Mr. Irresistible(4)

By: Karina Bliss

Looking at the expanse of bare skin and the generous cleavage the top revealed, she chewed her bottom lip. Lucy had insisted she borrow it. “I’m going to change.”

“You can’t, we’ll be late. But…have you got a coat or something?”

Grabbing a crimson silk shawl from an adjacent chair, she wrapped it firmly around her shoulders. “Remind me never to let Lucy loose on me again.”

“I’m surprised she talked you into wearing something like that,” Peter confessed as he watched her lock the front door. “It’s not your style at all.”

Though she agreed with him, Kate felt inexplicably piqued. “No, I’m far too ordinary for glamour.”

“That’s not what I meant.” He opened the car door for her. “You rely on class, not cleavage. There’s nothing worse than a woman flaunting her charms inappropriately. There’s a time and place for that.”

“On the weekend, in bed and with the lights out?” Kate regretted the joke as soon as the words left her mouth.

“Honey, I’m trying to give you a compliment here.”

“Sorry,” she said meekly, and got into the dark blue Volvo. Peter’s conservatism had proved irresistible when his family had moved next door twelve years earlier, at a time when Kate needed respite from her father’s disreputable private life.

When they were eighteen, she’d been the one who decided it was time to lose their virginity. Confident in his love, Kate had been curious to see what all the fuss was about.

Not much.

No, that was unfair. Sex proved very pleasant, occasionally even satisfying. But it had served to deepen her contempt for her father. To betray her mother for something as insignificant as that…

By the light of the dashboard, she looked affectionately at Peter’s square profile. Close-cropped sandy hair—one shaver setting away from military—and a physique as solid as his character. As always, he was immaculately groomed, tonight in a black tuxedo. He threw her a sideways glance. “Tell me again why we have to wait?”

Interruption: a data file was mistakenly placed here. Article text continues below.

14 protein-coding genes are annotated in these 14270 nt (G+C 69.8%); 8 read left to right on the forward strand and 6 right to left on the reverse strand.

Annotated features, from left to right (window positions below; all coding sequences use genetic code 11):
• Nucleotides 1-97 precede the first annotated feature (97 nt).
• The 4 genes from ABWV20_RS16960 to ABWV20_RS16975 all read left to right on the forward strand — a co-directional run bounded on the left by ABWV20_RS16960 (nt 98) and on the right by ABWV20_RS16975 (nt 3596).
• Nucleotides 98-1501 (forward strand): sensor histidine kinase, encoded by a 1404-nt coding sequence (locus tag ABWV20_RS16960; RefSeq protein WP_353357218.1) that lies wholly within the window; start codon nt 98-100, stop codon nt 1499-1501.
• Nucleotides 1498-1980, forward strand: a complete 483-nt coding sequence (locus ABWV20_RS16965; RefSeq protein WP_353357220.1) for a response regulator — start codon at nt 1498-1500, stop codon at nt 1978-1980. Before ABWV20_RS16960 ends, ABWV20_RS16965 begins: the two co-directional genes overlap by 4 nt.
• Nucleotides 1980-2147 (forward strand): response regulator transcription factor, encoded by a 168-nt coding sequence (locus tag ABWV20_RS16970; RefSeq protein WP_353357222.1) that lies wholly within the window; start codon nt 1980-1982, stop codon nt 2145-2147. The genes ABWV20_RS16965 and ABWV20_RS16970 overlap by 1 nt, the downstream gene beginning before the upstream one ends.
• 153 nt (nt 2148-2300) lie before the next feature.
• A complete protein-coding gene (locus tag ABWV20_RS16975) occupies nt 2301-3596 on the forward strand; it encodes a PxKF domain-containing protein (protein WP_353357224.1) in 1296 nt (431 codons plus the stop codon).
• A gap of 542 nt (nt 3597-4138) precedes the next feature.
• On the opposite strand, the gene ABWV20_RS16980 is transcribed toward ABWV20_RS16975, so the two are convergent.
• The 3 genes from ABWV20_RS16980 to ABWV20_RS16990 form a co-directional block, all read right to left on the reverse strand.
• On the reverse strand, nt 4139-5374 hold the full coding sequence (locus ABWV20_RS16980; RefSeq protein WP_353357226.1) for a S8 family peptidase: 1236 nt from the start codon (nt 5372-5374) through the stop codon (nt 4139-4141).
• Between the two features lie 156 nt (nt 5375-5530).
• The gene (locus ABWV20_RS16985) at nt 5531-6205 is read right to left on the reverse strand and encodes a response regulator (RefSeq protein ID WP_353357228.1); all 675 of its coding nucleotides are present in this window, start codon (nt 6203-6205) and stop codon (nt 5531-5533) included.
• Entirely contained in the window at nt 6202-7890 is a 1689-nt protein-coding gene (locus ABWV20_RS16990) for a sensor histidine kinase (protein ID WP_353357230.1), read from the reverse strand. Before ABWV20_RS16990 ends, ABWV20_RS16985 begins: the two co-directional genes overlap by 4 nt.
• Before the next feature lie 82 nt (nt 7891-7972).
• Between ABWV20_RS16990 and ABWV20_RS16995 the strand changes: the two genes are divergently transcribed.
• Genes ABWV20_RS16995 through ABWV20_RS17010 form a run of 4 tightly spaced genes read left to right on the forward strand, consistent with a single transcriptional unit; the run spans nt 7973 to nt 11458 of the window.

Kate sighed. “I thought we agreed to drop that subject for a few months.”

“But it’s far more sensible for us to get engaged now, and married as soon as possible.” Peter had been doggedly proposing marriage for at least three years, and Kate’s last excuse had just resettled in Australia. “We’re throwing money away on two rents when we could invest in one mortgage.”

“Oh, you mad, passionate fool, you,” she teased. “And I thought you couldn’t bear to live without me a minute longer.”

“That goes without saying,” he said briskly. They pulled up at the function center.

Kate hesitated. Being free of responsibilities felt empty right now, but she might never have the opportunity again. She had explained that to Peter and he’d understood—last week. Her door was swung open by a valet.

Thankful for the reprieve, she allowed herself to be helped out, then impulsively popped her head back in. “Tell you what, I’ll ask you, when I’m ready.”

Getting out, Peter handed the keys to the valet and strolled around the vehicle to join her. “If you leave it too long I’ll run off with someone else,” he warned, but he tucked her arm possessively under his.

“I’ll bear that in mind.” Kate kissed his cheek. “I won’t keep you waiting long, I promise.”

They started down the flower-decked hall leading to the function room. Peter stopped. “Listen, you know how I feel about Jordan King…. If by some remote chance he’s here, instead of one of his partners, please stay out of his way.”

Kate nodded, determined not to feel hurt. Peter had been anxious ever since he’d read her piece about his biggest client, despite her assurances that King couldn’t possibly make the connection between columnist Kate Brogan and the guy overseeing Triton’s software upgrade. Not for the first time she wished her boyfriend was more supportive of her work. He never understood the humor, and hated the adversarial approach she took when she got, as he called it, a bee in her bonnet.

She tried to categorize this failing like color blindness—not his fault. Plenty of people complimented her intellect; no one else offered her the emotional security Peter did.

They reached the doorway and paused for a moment arm in arm. It was an attractive room, long and narrow, the opposite wall more glass than plaster with its bank of French doors.

The panes were aglow in the light of the chandeliers, reflecting the bright colors of women’s gowns, the snowy table linens dressed with gold bows, the glint of cutlery and crystal.